Sepsis Awareness

At Sparrow, we strive for early detection and treatment of Sepsis. Nurses screen every adult patient in the Emergency Department, on admission to the hospital, every 12 hours, and as needed for Sepsis.

What is Sepsis?

Sepsis is a life-threatening illness caused by your body's immune system responding to an infection. Sepsis occurs when the body's response to an infection injures its tissues and organs. It may lead to shock, multi-organ failure, and death - especially if not recognized early and treated promptly.

Sepsis can affect anyone however there are some groups at higher risk. People who are immunocompromised such as those on steroids or immunosuppressant drugs, or are on chemotherapy for example, as well as the very young or very old, people who had recent surgery, IV drug users, those with indwelling lines or catheters, women who are pregnant or recently pregnant, and those who are already on antibiotic therapy.

Sepsis and Septic Shock affect millions of people each year. It is the leading cause of death in hospitals across the nation. More than 1.7 million people in the U.S. are diagnosed with sepsis each year, that is 1 every 20 seconds. 270,000 people die from sepsis each year in the U.S., 1 every 2 minutes; this is more than from prostate cancer, breast cancer, and opioid overdoses combined. Those who survive sepsis have a shortened life expectancy, are more likely to suffer from an impaired quality of life, and often experience worsened mental and physical function.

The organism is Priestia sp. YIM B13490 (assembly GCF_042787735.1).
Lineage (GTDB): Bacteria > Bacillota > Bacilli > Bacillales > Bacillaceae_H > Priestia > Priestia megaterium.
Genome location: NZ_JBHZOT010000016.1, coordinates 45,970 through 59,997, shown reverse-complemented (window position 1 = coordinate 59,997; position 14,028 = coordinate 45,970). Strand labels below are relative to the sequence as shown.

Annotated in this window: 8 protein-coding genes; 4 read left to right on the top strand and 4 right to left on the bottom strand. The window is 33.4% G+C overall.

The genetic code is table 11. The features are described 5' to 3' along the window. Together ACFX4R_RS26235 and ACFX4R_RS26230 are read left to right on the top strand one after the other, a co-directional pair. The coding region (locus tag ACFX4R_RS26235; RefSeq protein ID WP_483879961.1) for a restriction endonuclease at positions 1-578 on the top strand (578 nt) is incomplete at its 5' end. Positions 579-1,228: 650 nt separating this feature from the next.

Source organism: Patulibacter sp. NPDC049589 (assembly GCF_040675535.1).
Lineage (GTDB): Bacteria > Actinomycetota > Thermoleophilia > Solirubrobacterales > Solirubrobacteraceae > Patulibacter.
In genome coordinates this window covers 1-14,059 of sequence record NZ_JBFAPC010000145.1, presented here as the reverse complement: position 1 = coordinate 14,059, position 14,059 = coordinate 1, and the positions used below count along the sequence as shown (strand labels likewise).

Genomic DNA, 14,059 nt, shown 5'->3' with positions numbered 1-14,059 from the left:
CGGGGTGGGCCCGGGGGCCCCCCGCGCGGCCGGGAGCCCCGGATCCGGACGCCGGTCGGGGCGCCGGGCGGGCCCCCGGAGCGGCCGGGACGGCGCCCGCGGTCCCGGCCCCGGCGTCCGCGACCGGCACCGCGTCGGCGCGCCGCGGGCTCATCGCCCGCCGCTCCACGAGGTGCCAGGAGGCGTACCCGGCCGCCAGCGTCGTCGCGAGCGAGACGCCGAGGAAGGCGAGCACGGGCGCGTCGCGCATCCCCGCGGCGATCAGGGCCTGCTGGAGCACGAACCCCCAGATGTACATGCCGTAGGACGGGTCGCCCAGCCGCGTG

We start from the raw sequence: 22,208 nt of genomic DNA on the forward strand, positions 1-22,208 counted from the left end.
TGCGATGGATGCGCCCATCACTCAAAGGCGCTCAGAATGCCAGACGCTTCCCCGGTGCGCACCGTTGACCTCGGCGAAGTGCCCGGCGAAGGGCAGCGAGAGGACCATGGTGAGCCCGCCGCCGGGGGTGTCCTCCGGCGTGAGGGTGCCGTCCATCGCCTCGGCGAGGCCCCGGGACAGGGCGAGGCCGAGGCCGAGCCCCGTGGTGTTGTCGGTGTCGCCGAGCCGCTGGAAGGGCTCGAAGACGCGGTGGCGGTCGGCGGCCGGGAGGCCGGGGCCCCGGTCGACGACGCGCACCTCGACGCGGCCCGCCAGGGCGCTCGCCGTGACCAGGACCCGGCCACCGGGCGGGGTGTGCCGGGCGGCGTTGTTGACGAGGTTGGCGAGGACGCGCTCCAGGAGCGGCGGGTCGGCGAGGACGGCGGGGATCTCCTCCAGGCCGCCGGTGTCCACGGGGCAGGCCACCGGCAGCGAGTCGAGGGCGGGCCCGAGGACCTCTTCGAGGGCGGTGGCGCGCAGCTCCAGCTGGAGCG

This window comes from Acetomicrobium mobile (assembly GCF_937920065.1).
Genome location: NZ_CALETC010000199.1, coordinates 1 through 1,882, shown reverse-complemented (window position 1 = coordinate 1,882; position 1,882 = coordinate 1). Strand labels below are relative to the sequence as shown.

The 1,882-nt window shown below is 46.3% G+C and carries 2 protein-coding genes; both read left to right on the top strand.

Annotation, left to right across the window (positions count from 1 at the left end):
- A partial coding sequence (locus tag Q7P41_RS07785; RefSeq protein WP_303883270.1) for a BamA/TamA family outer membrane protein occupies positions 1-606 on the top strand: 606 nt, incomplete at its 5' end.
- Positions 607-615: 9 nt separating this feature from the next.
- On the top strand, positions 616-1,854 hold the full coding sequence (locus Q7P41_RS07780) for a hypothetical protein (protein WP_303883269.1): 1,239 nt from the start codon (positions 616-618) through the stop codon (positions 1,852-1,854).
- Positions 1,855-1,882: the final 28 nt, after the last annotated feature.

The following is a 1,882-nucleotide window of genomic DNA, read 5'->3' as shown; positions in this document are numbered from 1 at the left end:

If you have signs or symptoms it is important to seek medical treatment immediately or call 911 and say I am concerned about Sepsis. Early treatment is important.

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What causes Sepsis?

Sepsis is caused by an infection. Most Sepsis is caused by bacterial infections, but can also be from viral infections, fungal, or caused by a parasite. As many as 87% of sepsis cases originate in the community and not in the hospital.

COVID-19 and Sepsis

Sepsis is the final common pathway to death from most infectious diseases worldwide, including viral infections such as SARS-CoV-2 / COVID-19. Sepsis is the most common complication observed in severe cases of COVID-19. Recent research reports that hospitalized COVID-19 patients are 22% more likely to develop sepsis than hospitalized influenza patients, and four times as likely to develop severe septic shock.

Screening

Sepsis screening is a nurse-driven protocol that uses vital signs and clinical assessment to initiate lab work to assist with early detection of Sepsis.

At Sparrow, when patients meet the screening criteria, a Code Sepsis is activated. It is a teamed approach with phlebotomy, pharmacy, nursing, and providers to help intervene and treat Sepsis rapidly.

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Prevention

You can help prevent Sepsis by using simple infection prevention practices including washing your hands, keeping cuts clean and covered until healed, getting recommended vaccines, and seeking medical help when you suspect you have an infection.

Treatment

Recognizing signs and symptoms early is important to help improve treatment and outcomes of Sepsis. Sepsis treatment includes medication to treat the infection and medications to treat other symptoms of the disease. Find out more about Sepsis treatment options